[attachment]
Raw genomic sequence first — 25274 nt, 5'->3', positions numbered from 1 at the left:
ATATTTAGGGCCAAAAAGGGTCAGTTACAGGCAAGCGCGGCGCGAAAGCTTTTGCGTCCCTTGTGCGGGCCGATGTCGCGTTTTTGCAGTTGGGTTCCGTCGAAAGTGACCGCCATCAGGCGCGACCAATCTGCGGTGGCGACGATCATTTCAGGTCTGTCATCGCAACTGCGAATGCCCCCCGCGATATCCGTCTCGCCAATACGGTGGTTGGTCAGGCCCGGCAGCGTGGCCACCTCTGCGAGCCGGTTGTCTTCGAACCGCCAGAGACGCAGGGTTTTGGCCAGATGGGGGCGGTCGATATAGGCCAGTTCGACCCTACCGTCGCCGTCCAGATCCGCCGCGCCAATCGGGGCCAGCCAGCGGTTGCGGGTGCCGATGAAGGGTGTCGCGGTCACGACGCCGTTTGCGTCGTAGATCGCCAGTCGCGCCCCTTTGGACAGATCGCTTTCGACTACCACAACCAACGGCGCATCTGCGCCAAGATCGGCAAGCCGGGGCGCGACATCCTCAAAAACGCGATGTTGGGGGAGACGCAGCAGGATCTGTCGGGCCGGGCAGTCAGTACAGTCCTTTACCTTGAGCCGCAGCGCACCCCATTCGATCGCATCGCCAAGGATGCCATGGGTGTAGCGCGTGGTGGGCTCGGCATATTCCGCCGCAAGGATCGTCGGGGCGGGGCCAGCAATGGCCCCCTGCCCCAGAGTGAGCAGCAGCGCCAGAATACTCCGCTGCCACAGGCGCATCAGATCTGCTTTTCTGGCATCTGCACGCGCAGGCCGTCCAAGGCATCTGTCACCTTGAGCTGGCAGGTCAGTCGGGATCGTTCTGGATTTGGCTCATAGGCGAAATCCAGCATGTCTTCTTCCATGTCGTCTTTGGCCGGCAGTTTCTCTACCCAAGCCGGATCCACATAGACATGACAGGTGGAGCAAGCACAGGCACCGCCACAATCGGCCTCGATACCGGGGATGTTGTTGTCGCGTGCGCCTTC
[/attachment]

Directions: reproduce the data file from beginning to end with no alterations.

Raw genomic sequence first — 25274 nt, 5'->3', positions numbered from 1 at the left:
ATATTTAGGGCCAAAAAGGGTCAGTTACAGGCAAGCGCGGCGCGAAAGCTTTTGCGTCCCTTGTGCGGGCCGATGTCGCGTTTTTGCAGTTGGGTTCCGTCGAAAGTGACCGCCATCAGGCGCGACCAATCTGCGGTGGCGACGATCATTTCAGGTCTGTCATCGCAACTGCGAATGCCCCCCGCGATATCCGTCTCGCCAATACGGTGGTTGGTCAGGCCCGGCAGCGTGGCCACCTCTGCGAGCCGGTTGTCTTCGAACCGCCAGAGACGCAGGGTTTTGGCCAGATGGGGGCGGTCGATATAGGCCAGTTCGACCCTACCGTCGCCGTCCAGATCCGCCGCGCCAATCGGGGCCAGCCAGCGGTTGCGGGTGCCGATGAAGGGTGTCGCGGTCACGACGCCGTTTGCGTCGTAGATCGCCAGTCGCGCCCCTTTGGACAGATCGCTTTCGACTACCACAACCAACGGCGCATCTGCGCCAAGATCGGCAAGCCGGGGCGCGACATCCTCAAAAACGCGATGTTGGGGGAGACGCAGCAGGATCTGTCGGGCCGGGCAGTCAGTACAGTCCTTTACCTTGAGCCGCAGCGCACCCCATTCGATCGCATCGCCAAGGATGCCATGGGTGTAGCGCGTGGTGGGCTCGGCATATTCCGCCGCAAGGATCGTCGGGGCGGGGCCAGCAATGGCCCCCTGCCCCAGAGTGAGCAGCAGCGCCAGAATACTCCGCTGCCACAGGCGCATCAGATCTGCTTTTCTGGCATCTGCACGCGCAGGCCGTCCAAGGCATCTGTCACCTTGAGCTGGCAGGTCAGTCGGGATCGTTCTGGATTTGGCTCATAGGCGAAATCCAGCATGTCTTCTTCCATGTCGTCTTTGGCCGGCAGTTTCTCTACCCAAGCCGGATCCACATAGACATGACAGGTGGAGCAAGCACAGGCACCGCCACAATCGGCCTCGATACCGGGGATGTTGTTGTCGCGTGCGCCTTC